The hotel has a full service elaia spa on the second floor that is an organic LEED certified spa. I wish I had the time/budget to sample their services, but that wasn’t in the cards on this trip. If I am lucky enough to return in the future I will be sure to check it out.
Also on the second floor is the indoor saltwater pool. As you can see, even though it can be used both by Hyatt guests and the residents in the upper floors of this building, it was totally empty when I visited. Made me wish I had packed a swimsuit. Somehow swimsuit didn’t make my packing list for Seattle in January! However this pool would a great treat if you came to this hotel with your kiddos!
There was also a pretty large sized workout facility on the second floor, but it was very dark in there (presumably due to energy conservation) and my photos didn’t really turn out. This is also a shared space with Hyatt guests and residents of the building. There were a couple of people working out when I visited, but there were rows of machines that were available.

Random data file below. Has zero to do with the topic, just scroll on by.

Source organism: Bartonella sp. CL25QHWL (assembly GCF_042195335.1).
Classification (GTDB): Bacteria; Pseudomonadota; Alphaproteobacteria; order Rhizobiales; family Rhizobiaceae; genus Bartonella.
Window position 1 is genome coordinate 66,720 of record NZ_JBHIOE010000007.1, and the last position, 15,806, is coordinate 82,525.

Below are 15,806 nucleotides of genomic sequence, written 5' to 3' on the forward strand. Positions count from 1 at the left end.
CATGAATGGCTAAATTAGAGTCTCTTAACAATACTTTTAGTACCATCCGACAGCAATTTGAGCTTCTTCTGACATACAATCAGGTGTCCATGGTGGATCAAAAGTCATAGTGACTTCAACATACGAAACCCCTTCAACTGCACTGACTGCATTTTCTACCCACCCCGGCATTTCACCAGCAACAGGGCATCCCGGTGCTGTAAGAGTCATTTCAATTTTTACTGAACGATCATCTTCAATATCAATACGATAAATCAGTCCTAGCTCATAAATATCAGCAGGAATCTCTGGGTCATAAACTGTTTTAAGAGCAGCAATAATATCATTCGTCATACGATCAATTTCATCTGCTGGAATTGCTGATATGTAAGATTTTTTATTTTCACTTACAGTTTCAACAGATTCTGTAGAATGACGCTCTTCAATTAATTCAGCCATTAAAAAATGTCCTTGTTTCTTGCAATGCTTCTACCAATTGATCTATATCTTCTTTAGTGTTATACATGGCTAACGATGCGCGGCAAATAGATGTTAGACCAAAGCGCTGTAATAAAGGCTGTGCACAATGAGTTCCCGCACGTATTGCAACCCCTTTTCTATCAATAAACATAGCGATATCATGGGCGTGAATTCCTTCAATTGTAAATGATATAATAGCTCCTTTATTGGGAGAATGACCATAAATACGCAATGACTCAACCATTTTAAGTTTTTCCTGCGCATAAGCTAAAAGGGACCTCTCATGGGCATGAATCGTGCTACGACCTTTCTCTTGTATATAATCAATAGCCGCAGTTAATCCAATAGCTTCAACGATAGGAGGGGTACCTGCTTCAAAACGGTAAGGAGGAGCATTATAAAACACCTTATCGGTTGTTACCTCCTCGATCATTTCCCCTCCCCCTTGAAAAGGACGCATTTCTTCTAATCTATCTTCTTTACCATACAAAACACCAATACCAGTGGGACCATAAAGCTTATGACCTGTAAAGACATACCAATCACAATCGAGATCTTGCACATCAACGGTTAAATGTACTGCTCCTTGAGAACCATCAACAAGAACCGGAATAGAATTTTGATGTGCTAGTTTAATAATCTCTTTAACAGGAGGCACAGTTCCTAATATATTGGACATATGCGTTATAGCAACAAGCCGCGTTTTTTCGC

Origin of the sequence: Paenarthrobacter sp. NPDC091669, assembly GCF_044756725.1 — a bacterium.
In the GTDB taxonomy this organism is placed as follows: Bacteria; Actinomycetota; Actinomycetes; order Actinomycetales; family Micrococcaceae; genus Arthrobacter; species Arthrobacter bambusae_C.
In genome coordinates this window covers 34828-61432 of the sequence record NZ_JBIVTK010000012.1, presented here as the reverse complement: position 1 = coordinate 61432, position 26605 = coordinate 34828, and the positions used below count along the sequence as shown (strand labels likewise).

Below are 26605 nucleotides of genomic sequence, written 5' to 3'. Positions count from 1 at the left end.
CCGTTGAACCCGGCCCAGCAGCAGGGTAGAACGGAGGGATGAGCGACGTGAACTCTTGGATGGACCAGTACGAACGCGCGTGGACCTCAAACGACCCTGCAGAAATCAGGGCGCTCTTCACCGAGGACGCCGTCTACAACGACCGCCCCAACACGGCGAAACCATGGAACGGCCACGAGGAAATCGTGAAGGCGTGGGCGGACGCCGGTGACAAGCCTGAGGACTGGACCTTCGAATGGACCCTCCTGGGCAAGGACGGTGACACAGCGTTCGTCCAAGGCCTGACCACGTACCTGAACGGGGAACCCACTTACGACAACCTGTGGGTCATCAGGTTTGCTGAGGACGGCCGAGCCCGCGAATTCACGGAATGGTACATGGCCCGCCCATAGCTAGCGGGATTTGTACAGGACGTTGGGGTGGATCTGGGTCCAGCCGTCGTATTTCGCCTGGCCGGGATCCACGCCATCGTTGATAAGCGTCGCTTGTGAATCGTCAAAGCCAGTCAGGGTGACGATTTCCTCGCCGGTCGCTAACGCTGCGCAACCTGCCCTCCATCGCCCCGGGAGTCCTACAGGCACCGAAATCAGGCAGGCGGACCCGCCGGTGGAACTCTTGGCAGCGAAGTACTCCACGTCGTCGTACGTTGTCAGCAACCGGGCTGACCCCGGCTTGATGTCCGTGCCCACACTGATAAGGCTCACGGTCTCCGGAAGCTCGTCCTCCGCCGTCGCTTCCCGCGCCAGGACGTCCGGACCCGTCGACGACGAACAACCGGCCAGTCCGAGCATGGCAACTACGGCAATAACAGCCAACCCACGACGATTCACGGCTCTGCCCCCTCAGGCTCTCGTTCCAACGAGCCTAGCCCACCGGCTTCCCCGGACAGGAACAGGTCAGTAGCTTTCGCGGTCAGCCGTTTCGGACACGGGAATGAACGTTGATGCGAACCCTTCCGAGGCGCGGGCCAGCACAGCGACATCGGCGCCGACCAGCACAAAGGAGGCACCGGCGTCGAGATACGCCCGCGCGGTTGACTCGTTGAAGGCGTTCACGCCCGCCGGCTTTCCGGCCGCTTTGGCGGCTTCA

On the ground floor of the hotel there is also a sitting area off of the main lobby, a farm to table restaurant called Urbane, and Urbane Market that is a casual lounge where you can grab a glass of wine, a cup of coffee, or a quick snack. The market is open from 6AM – 9PM.
This hotel is a Category 4 Hyatt which means that you can use the annual free night from the Hyatt Credit Card (which is good at category 1-4 hotels) to score a “free” room here. In a perfect world I would not use the two free nights from the Hyatt card sign-up here, as I would rather maximize their value at a category 5 or 6 Hyatt. You could choose to use 15,000 Hyatt points per night for the stay (or transfer 1:1 from Chase Ultimate Rewards from cards like the Chase Sapphire Preferred, Ink Plus Business Card, etc.).